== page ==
Low Risk Adoption of the Cloud, part 4: Selecting an Enterprise Grade Cloud Provider

Acronis Cyber Disaster Recovery

Our fourth and final installment on the subject of Low Risk Adoption of Cloud Infrastructure for Enterprises

Selecting an Enterprise Grade Cloud Provider 

As we’ve seen, the reasons for a business to design and implement a cloud migration plan are twofold. First, the business needs to assess its own needs, resources and constraints in moving its IT operations to the cloud, and it needs to develop confidence in its ability to integrate and manage the cloud infrastructure. Second, the business has to choose a cloud infrastructure provider and develop confidence in the provider’s ability to perform. Vendors should be evaluated based on their architecture, support offerings, and strength of the contract/SLA. 

Hybrid cloud architecture

Look for provider with a technical architecture that reduces risk and enables a smooth migration. Hybrid cloud solutions are a recent development that deliver all the benefits of public cloud while addressing the issues. Hybrid cloud solutions combine on-premises “local cloud” with off-premises “remote cloud”. The local cloud (also called private cloud) is dedicated infrastructure not shared with any other customers. Yet it provides the virtualization, scalability and elasticity of cloud solutions. The remote cloud (also called public cloud) uses shared physical resources in the provider’s data centers to serve multiple customers (but with secure virtual machines that maintain strict data privacy and capacity reserves).

The key to a successful Hybrid cloud architecture is to unite these two clouds into one seamless, secure cloud, managed and controlled from the same administrative interface. By setting up VPN or dedicated private lines, the remote cloud and local cloud behave as if they were inside the customer’s firewall, minimizing security risks.

Hybrid cloud supports cloud migration by giving customers a cloud solution that includes an on-premises portion that is under their control, creating peace of mind. Also, the hybrid approach gives customers flexibility in how to design their backup and disaster recovery solutions. For example, snapshots can be written to the local cloud, and then replicated to the remote cloud data center, meaning that there are three copies of all backed-up data, with copies both on- and off-premises. This minimizes risk and creates confidence in the IT team as they assess their cloud provider.

The hybrid cloud model begins with the placement of a local cloud device within the LAN environment. A secure, encrypted connection is established between the LAN and the remote cloud, and data and workloads are able to migrate in either direction. Once in place, the IT team can begin to use cloud services at a pace and in an architecture of their choosing. Ultimately, clients may end up with all primary services in the remote cloud, some combination of local and remote, or all local with disaster recovery, archive data and perhaps Test/Dev services in the remote cloud.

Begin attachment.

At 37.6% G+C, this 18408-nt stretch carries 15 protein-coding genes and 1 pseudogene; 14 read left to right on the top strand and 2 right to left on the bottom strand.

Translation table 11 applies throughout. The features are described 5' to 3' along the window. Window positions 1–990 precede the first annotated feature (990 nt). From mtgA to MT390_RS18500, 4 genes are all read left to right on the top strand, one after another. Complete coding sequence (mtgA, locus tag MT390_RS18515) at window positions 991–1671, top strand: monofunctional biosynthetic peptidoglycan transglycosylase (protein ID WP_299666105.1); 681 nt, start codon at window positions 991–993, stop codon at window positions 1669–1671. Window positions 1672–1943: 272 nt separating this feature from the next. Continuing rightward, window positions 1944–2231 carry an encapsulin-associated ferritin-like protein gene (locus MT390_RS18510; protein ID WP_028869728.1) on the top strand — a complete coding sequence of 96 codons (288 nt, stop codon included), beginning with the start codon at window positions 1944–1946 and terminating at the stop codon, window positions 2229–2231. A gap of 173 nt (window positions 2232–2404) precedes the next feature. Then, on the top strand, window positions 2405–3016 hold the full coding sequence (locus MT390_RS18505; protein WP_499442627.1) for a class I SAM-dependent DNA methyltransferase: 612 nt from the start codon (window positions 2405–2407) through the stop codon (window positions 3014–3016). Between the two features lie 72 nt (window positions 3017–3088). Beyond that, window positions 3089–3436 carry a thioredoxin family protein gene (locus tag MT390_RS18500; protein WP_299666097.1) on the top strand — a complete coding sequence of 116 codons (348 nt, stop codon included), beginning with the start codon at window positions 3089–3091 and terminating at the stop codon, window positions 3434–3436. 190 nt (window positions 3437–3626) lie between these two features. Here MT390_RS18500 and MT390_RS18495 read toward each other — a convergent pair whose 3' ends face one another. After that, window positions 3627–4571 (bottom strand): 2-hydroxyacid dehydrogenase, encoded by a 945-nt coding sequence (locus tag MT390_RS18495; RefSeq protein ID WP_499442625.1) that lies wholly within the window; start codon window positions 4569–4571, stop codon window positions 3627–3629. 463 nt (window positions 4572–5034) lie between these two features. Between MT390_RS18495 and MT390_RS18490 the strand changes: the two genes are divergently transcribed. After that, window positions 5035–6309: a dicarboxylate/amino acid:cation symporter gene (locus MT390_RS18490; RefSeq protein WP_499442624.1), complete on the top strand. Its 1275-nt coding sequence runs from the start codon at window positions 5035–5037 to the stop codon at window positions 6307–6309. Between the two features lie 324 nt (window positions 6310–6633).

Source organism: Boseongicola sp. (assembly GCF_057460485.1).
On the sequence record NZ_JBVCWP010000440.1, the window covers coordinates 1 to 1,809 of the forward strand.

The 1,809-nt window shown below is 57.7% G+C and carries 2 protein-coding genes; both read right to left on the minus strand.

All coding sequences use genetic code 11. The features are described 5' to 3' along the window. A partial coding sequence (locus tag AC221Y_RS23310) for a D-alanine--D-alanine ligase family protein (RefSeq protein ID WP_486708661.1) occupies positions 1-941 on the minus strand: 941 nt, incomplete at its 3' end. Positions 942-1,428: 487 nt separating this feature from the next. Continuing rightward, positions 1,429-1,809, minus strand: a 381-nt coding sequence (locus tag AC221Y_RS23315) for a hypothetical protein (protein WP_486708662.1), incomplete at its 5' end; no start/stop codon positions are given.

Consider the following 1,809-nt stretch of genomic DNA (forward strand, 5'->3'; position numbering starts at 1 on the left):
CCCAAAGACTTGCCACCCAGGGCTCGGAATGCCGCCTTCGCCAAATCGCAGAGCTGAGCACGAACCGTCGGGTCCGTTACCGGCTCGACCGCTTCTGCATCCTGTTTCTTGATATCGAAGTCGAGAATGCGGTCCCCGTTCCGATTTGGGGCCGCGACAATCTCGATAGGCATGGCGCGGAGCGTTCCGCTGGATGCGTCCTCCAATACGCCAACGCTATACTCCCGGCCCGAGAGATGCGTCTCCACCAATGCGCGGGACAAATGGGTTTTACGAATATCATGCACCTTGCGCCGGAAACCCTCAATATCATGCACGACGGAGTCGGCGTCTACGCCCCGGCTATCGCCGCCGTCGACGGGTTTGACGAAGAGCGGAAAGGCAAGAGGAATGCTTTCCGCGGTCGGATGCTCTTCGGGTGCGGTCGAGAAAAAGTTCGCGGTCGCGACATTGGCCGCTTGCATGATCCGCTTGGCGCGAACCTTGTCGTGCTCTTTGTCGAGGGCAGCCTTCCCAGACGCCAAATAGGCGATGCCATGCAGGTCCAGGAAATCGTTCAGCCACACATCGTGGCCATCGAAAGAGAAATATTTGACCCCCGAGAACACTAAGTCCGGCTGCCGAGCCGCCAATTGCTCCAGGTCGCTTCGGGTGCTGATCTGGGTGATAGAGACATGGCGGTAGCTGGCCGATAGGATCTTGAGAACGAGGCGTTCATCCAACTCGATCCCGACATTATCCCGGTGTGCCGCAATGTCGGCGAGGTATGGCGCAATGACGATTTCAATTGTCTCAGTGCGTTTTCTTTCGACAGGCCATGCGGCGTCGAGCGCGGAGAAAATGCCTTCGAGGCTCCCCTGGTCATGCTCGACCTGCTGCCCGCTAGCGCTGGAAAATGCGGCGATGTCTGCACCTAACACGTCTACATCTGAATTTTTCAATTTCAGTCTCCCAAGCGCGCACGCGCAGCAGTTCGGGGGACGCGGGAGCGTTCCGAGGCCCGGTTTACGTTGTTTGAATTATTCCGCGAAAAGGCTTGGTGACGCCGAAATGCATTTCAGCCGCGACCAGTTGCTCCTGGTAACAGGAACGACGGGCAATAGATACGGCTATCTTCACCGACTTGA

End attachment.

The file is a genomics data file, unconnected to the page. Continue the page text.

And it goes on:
Enterprise agreement

As we’ve already seen, migrating to the cloud means establishing a corporate wide level of comfort with cloud computing in general, and the chosen cloud infrastructure provider specifically. Having a dependable infrastructure means having both dependable technology and a dependable provider standing behind it. Beyond choosing a cloud infrastructure provider with a flexible hybrid architecture, there are important non-technology concerns as well.

Businesses should look for a provider with a strong, comprehensive enterprise agreement (contract). The enterprise agreement should cover not just the basics like service level agreements, but insurance coverage carried by the provider; details of maintenance periods; data ownership and return; data security; support response times; and service credits. A cloud provider that won’t assume the necessary level of financial responsibility, no matter how compelling their technology or pricing,  should be avoided. Otherwise, the IT team is putting the business at risk.

Service & support

The third key aspect of a cloud infrastructure provider is their client services and customer support. Businesses that want to migrate their key business applications to the cloud need to know that if they have a problem, or just a question, that someone will answer the phone, 24×7. Furthermore, complex infrastructure components like snapshotting, virtual machines, and storage subsystems can’t be entrusted to a vendor with a lack of expertise. Avoid vendors that put cost above quality and provide offshored support teams that aren’t experts in the technologies.


The promised benefits of cloud computing are well understood, generally agreed upon, and real. Real, that is, if companies do their homework before migrating to the cloud. Successful implementations of cloud infrastructure involve developing migration plans, and selecting vendors based on their ability to support that migration plan by offering multiple low-risk options for using cloud. The best choice of vendor will be the one with the flexible, hybrid architecture that supports multiple modes of using the cloud and a gradual migration to the cloud. The right vendor will also have an enterprise agreement and support team that instill confidence that the migration to the cloud doesn’t put the business at risk.

About Acronis

A Swiss company founded in Singapore in 2003, Acronis has 15 offices worldwide and employees in 50+ countries. Acronis Cyber Protect Cloud is available in 26 languages in 150 countries and is used by over 20,000 service providers to protect over 750,000 businesses.